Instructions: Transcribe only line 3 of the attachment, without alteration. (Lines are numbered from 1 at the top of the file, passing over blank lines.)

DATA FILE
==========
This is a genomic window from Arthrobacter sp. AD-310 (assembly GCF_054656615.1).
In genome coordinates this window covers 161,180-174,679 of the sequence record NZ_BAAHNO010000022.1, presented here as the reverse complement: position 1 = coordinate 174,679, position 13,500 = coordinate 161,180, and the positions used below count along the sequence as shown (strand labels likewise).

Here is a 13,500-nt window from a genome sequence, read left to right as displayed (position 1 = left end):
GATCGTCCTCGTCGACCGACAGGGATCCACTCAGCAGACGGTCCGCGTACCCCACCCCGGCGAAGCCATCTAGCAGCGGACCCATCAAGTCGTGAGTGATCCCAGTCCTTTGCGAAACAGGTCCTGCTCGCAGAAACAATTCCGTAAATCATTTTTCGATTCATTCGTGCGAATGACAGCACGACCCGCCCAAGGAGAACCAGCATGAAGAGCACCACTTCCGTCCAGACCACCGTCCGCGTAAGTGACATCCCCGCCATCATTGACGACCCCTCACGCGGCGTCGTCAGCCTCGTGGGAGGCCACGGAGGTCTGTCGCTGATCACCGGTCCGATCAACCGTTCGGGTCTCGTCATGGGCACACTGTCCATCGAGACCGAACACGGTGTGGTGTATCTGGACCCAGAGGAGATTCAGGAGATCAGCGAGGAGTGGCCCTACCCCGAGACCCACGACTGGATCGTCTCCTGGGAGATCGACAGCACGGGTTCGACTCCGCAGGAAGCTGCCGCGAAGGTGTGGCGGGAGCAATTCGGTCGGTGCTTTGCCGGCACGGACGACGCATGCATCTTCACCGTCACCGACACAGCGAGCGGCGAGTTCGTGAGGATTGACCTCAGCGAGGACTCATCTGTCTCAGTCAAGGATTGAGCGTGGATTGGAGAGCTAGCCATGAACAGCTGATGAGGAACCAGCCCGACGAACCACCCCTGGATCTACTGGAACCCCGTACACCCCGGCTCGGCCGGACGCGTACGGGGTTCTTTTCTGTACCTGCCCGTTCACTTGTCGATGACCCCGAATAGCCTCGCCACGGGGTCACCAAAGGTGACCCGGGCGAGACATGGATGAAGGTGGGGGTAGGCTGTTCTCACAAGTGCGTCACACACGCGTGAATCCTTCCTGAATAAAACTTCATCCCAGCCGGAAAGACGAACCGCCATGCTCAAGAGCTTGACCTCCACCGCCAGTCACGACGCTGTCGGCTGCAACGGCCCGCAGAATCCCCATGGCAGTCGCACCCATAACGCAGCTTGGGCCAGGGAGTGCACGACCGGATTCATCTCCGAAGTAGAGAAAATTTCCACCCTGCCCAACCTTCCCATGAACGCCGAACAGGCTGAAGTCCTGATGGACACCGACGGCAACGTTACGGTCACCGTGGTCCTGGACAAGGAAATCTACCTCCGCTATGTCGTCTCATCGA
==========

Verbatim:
Here is a 13,500-nt window from a genome sequence, read left to right as displayed (position 1 = left end):